17. R. Fathauer, N. Selikoff, editors. 2015 Joint Mathematics Meetings. Exhibition of Mathematical Art.[6] pp.126-127. 2015. Tessellations Publishing, Phoenix AZ.
  18. Drucker, J., The Century of Artists’ Books. Granary Books, New York City, 1995. pp. 278-279.(Whiteley’s surname is misspelled as Whitely)
  19. Metropolitan Museum of Art, New York.[7]
  20. Whitney Museum of American Art, New York.[8]
  21. Whiteley, E. Welcoming Beauty 2. Spring Light Books, 2019.[9]
  22. American Society of Botanical Artists. Celebrating Silver. Bronx, NY. 2019.
  23. R. Fathauer, N. Selikoff, editors. 2017 Joint Mathematics Meetings. Exhibition of Mathematical Art.[10] pp. 118-119. 2017. Tessellations Publishing, Phoenix AZ.
  24. Kattchee, Karl, The 2017 “Joint Mathematics Meetings Exhibition of Mathematical Art”. Journal of Mathematics and the Arts, Vol. 12, Issue 1 2007.
  25. Sausser, Nancy. “Imaginary Botanicals: Drawings by Elizabeth Whiteley”. Exhibition essay. McLean Project for the Arts. December 2011.
  26. Schwalb, S. and Mazzullo, T., Silverpoint and Metalpoint Drawing: A Complete Guide to the Medium. pp. 90-91. Routledge, New York and London, 2019. (Whiteley’s surname is misspelled as Whitely)
  27. Archives of American Art.[11] Smithsonian Institution, Washington DC.
  28. Joint Mathematics Meetings 2014. Abstracts.[12]
  29. Joint Mathematics Meetings 2015. Abstracts.[13]
  30. Joint Mathematics Meetings 2017. Abstracts.[14]
  31. Journal of Mathematics and the Arts.[15] Taylor & Francis, London.
  32. Journal of the International Society of Art, Mathematics, and Architecture (ISAMA).[16]
  33. Capps, Kriston. "Remix: East-West Currents in Contemporary Art". Review. The Washington City Paper. August 25-31, 2006.
  34. R. Fathauer, N. Selikoff, editors. 2016 Joint Mathematics Meetings. Exhibition of Mathematical Art.[17] pp. 114-115. 2016. Tessellations Publishing, Phoenix AZ.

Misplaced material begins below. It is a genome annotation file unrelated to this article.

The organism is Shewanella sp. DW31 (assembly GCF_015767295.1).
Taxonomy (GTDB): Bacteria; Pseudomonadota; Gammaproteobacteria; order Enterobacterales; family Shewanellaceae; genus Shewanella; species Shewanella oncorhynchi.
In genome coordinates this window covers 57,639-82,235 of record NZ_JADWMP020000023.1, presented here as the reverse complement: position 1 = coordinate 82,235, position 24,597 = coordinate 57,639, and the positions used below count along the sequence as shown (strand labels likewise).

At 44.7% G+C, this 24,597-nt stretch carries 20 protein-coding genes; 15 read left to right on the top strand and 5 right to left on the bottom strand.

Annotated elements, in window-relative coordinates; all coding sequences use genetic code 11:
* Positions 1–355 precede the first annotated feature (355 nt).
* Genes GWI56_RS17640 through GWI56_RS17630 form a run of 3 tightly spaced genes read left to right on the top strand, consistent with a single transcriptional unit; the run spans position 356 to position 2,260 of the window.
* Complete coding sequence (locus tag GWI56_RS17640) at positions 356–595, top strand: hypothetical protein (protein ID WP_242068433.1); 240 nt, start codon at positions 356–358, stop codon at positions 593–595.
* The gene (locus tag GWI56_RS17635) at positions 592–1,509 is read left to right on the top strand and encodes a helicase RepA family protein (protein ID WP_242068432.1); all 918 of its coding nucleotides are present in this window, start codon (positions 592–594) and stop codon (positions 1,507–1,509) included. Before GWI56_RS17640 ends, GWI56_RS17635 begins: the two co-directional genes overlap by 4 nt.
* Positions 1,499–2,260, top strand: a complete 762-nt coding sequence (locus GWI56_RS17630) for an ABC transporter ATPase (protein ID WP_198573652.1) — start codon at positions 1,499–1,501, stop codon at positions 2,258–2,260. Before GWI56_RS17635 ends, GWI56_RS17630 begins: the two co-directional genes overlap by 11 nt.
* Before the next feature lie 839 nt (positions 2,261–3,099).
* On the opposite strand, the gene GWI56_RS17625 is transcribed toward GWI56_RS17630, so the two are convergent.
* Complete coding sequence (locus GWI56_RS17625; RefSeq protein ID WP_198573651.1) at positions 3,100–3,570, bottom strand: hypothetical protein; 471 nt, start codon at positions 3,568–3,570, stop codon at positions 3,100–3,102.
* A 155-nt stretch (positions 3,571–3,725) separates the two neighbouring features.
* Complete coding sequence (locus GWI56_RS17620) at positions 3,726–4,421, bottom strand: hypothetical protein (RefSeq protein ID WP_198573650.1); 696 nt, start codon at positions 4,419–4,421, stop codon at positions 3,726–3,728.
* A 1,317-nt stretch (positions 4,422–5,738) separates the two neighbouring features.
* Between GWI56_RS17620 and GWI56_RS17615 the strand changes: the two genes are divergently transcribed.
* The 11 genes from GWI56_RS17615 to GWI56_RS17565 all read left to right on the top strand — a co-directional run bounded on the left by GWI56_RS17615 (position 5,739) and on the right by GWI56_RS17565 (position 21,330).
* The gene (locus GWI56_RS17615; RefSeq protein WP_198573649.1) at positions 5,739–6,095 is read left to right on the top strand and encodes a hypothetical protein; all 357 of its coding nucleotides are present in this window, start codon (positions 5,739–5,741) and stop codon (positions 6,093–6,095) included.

35. Flaherty, Mary Pat. "An Art Valentine", Associated Artists Opening 70th Annual Exhibit. Pittsburgh Press, February 8, 1980.
  36. May, Mike. “Admirable Nelson: Victory at PPA”. Market Square, p. 8. April 4, 1984.
  37. Bridges Organization. 2006 Bridges Exhibition of Mathematical Art.[18] Institute for Education. University of London UK.
  38. Bridges Organization. Bridges Towson Art Exhibition Catalog.[19] pp. 166-167. 2012. Tessellations Publishing, Phoenix, AZ.
  39. Art Gallery of Ontario.[20] Toronto, ON.
  40. Art Institute of Chicago.[21] Chicago, IL.
  41. Brooklyn Museum of Art.[22]Brooklyn, NY
  42. Carnegie Museum of Art.[23]Pittsburgh, PA.
  43. Clark Art Institute.[24]Williamstown, MA.
  44. Museum of Modern Art.[25]New York, NY
  45. Museum of Fine Arts, Boston.[26]Boston, MA.
  46. National Gallery of Art, Washington DC.[27]
  47. National Museum of Women in the Arts.[28]Washington, DC.
  48. Spencer Museum of Art.[29]Lawrence, KS.
  49. Victoria & Albert Museum.[30]London, GB.
  50. Brown University.[31]Providence, RI.
  51. Dartmouth College.[32]Hanover, NH
  52. Harvard University.[33]Boston, MA.
  53. Maryland Institute College of Art.[34]Baltimore, MD.
  54. Rhode Island School of Design.[35] Providence, NJ.
  55. Savannah College of Art and Design.[36]Savannah, GA.
  56. Yale University.[37]New Haven, CT.

External links